PHP and Numerical Strings

Take a look at the following two combinations of letters and numbers that make up product codes for a particular company:



To you and I, they look completely different right? I mean the only thing they have in common is their length and the fact they both have “E-” somewhere near the middle. Want to guess what happens when you compare those strings within PHP using its == operator?

if ("608E-4234" == "272E-3063") {
    echo "These strings match.";
} else {
    echo "These strings do not match.";

Yep, you guessed it. The string “These strings match.” is printed. Any PHP developer worth his/her salt should know about the === operator, but most of us only use it when we need to ensure something matches something else in its value AND type. For example:

var_dump( "1" == 1 ); // Returns true
var_dump("1" === 1); // Returns false because "1" is a string and 1 is an integer
var_dump(1 === 1); // Returns true because both value AND type match
var_dump("" == 0); // Returns true

Based on the sample var_dump() calls above we can deduce that the == operator performs a ‘loose’ comparison, while the === operator performs a ‘strict’ comparison. So why is true returned when we compare two operands of the same type (strings) using ==?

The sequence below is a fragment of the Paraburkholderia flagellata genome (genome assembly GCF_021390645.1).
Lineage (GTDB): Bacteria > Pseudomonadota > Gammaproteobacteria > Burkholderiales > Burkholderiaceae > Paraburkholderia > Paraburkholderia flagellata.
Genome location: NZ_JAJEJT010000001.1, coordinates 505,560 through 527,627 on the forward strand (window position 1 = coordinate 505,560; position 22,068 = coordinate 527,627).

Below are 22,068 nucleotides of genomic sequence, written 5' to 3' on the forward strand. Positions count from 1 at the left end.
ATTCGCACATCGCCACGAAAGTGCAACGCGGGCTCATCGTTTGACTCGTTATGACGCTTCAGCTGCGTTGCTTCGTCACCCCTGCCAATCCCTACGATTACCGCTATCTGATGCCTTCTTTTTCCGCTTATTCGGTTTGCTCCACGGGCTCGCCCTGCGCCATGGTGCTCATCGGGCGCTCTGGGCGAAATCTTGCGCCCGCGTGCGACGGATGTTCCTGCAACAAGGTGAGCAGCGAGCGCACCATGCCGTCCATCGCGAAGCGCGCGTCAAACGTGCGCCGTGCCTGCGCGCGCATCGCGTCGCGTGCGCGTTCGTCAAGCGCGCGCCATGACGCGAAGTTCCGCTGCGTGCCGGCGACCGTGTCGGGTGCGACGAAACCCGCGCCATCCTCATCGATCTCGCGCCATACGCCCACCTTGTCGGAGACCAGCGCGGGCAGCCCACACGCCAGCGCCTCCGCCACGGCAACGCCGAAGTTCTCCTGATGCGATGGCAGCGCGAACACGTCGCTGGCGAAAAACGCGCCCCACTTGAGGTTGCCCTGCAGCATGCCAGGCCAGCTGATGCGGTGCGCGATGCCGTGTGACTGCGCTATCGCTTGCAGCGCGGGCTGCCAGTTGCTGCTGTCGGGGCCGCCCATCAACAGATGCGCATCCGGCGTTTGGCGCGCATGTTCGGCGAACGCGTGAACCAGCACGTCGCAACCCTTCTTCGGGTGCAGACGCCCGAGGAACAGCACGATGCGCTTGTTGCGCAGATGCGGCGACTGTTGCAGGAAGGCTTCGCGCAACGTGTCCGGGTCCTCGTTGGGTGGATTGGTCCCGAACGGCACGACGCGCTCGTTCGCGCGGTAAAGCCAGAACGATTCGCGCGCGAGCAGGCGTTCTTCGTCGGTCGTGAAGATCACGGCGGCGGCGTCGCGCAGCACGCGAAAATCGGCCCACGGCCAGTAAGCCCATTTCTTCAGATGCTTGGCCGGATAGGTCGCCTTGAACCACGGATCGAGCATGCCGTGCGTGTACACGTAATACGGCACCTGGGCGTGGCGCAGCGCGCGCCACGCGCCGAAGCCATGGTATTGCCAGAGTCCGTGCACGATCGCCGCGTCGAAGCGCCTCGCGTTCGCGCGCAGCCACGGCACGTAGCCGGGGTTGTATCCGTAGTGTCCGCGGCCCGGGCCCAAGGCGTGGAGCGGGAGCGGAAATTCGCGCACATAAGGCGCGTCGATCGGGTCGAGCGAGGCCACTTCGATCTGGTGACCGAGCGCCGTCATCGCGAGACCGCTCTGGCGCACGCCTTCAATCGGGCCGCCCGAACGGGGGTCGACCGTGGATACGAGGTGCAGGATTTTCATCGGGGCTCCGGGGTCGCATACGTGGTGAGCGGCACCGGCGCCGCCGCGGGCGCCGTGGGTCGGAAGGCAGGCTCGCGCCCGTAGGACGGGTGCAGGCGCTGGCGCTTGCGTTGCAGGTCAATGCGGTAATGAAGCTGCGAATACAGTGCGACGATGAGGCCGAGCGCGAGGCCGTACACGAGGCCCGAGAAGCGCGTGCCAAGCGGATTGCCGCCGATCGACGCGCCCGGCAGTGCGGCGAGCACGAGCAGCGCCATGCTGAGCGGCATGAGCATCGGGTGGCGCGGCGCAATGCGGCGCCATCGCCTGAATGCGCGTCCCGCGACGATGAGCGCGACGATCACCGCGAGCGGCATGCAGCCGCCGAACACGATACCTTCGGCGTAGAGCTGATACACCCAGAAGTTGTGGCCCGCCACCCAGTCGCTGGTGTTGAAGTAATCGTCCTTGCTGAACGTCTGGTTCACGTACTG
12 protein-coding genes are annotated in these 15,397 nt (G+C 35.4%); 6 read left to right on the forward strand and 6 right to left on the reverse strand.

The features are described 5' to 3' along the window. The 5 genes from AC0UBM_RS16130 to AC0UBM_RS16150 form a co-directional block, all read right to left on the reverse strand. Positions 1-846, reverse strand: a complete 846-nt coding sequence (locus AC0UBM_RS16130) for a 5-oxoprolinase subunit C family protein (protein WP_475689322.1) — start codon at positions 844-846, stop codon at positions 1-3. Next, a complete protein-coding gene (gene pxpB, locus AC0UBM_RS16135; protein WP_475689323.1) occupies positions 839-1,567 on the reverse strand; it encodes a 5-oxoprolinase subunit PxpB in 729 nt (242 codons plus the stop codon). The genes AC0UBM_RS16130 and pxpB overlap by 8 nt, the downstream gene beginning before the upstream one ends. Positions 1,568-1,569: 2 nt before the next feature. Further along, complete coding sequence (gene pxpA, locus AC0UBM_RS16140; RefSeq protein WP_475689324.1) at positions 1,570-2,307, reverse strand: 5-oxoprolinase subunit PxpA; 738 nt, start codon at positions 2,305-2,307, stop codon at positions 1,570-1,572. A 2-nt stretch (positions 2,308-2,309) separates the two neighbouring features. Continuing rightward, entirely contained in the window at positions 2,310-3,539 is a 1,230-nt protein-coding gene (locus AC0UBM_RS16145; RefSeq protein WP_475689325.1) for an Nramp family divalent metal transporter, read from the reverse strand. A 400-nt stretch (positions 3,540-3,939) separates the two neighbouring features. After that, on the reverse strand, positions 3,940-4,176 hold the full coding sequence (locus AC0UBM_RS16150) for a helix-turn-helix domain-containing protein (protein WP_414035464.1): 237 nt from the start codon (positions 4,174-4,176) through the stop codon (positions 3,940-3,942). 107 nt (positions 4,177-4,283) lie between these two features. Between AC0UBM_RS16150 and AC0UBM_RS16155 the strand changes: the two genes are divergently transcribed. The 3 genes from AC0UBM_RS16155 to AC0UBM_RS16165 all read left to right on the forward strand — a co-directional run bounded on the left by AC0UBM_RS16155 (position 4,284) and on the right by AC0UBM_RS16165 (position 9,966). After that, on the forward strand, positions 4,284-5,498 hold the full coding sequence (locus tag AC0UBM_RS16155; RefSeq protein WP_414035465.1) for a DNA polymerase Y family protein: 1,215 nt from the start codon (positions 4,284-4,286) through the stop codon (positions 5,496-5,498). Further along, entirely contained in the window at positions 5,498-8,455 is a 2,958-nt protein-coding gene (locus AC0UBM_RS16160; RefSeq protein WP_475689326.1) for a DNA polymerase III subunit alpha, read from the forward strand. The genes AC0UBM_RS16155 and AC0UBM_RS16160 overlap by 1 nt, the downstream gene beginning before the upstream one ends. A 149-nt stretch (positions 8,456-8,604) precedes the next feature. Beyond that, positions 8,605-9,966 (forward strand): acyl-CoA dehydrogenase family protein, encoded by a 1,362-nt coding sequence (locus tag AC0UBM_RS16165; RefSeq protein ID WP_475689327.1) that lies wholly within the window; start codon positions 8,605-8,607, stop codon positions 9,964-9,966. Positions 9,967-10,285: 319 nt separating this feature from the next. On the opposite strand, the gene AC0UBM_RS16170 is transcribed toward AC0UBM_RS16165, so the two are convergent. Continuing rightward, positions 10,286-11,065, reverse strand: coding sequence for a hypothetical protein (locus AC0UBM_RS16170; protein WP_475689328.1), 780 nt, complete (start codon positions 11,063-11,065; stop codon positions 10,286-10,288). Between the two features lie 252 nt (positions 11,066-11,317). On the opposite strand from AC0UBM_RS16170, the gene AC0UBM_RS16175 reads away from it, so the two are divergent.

Numerical Strings

Those of you coming from a language like C/C++, Java and other strictly typed languages will be thinking to yourself “Numerical what now?”. Well here’s the gotcha: When PHP sees a string that happens to look like a number in a loose comparison, it’ll turn that string into a number and then compare numerically. The rationale behind this is so that code in the first var_dump() call in the sample above works. It saves the developer having to convert the types of their variables if they’ve been populated from an external source e.g a form submission.

You may still be wondering to yourself that despite all of this, the two product codes we looked at above are quite clearly not numerical strings so why is PHP turning them into numbers?

Floating Point Format

It turns out the two product codes above look like floating point format numbers. Wikipedia describes the format as a “set of representations of numerical values and symbols”, so it’s a way of representing large floating point numbers. Because the two product codes looked like this, PHP converted them to floats, and because they are both too small they were converted to 0 so when we check 608E-4234 == 272E-3063 the actual comparison we’re doing is 0 == 0 which we know is true.


When comparing strings you have two choices. Use the strcmp() function (or strcasecmp() for a case-insensitive comparison), or the triple equals operator. I personally prefer the triple equals operator because it saves the overhead of a function call.

Have you ever been stung by the double equals operator or any other kind of PHP sadness? Let me know in the comments below!

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